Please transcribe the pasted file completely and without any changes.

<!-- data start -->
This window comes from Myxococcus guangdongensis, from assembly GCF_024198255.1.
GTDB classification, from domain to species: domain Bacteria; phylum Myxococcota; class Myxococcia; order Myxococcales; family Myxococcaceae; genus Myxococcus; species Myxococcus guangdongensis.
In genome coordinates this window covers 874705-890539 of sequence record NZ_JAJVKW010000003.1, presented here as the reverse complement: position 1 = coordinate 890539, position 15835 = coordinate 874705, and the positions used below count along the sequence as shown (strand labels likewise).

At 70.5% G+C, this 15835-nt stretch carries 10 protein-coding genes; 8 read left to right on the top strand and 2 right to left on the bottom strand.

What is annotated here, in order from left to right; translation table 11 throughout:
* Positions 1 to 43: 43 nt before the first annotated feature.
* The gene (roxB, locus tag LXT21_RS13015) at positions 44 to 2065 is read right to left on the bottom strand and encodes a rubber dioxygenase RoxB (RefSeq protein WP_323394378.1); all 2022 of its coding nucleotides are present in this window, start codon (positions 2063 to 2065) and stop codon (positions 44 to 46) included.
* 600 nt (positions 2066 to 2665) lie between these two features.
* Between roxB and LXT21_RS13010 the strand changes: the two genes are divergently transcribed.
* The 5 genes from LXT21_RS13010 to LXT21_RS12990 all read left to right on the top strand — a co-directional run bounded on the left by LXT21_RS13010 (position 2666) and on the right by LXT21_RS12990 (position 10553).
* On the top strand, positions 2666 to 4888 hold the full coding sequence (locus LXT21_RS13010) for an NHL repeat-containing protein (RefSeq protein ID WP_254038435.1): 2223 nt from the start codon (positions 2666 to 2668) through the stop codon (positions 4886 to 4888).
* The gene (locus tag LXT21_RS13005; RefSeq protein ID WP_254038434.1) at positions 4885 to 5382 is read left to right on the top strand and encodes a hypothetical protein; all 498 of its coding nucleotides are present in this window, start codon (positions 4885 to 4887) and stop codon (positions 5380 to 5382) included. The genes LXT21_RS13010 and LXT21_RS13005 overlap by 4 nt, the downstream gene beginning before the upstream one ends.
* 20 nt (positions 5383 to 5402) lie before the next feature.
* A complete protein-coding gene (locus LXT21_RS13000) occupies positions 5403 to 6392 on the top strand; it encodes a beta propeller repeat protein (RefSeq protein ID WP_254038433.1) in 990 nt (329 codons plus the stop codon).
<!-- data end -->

This window comes from Myxococcus guangdongensis, from assembly GCF_024198255.1.
GTDB classification, from domain to species: domain Bacteria; phylum Myxococcota; class Myxococcia; order Myxococcales; family Myxococcaceae; genus Myxococcus; species Myxococcus guangdongensis.
In genome coordinates this window covers 874705-890539 of sequence record NZ_JAJVKW010000003.1, presented here as the reverse complement: position 1 = coordinate 890539, position 15835 = coordinate 874705, and the positions used below count along the sequence as shown (strand labels likewise).

At 70.5% G+C, this 15835-nt stretch carries 10 protein-coding genes; 8 read left to right on the top strand and 2 right to left on the bottom strand.

What is annotated here, in order from left to right; translation table 11 throughout:
* Positions 1 to 43: 43 nt before the first annotated feature.
* The gene (roxB, locus tag LXT21_RS13015) at positions 44 to 2065 is read right to left on the bottom strand and encodes a rubber dioxygenase RoxB (RefSeq protein WP_323394378.1); all 2022 of its coding nucleotides are present in this window, start codon (positions 2063 to 2065) and stop codon (positions 44 to 46) included.
* 600 nt (positions 2066 to 2665) lie between these two features.
* Between roxB and LXT21_RS13010 the strand changes: the two genes are divergently transcribed.
* The 5 genes from LXT21_RS13010 to LXT21_RS12990 all read left to right on the top strand — a co-directional run bounded on the left by LXT21_RS13010 (position 2666) and on the right by LXT21_RS12990 (position 10553).
* On the top strand, positions 2666 to 4888 hold the full coding sequence (locus LXT21_RS13010) for an NHL repeat-containing protein (RefSeq protein ID WP_254038435.1): 2223 nt from the start codon (positions 2666 to 2668) through the stop codon (positions 4886 to 4888).
* The gene (locus tag LXT21_RS13005; RefSeq protein ID WP_254038434.1) at positions 4885 to 5382 is read left to right on the top strand and encodes a hypothetical protein; all 498 of its coding nucleotides are present in this window, start codon (positions 4885 to 4887) and stop codon (positions 5380 to 5382) included. The genes LXT21_RS13010 and LXT21_RS13005 overlap by 4 nt, the downstream gene beginning before the upstream one ends.
* 20 nt (positions 5383 to 5402) lie before the next feature.
* A complete protein-coding gene (locus LXT21_RS13000) occupies positions 5403 to 6392 on the top strand; it encodes a beta propeller repeat protein (RefSeq protein ID WP_254038433.1) in 990 nt (329 codons plus the stop codon).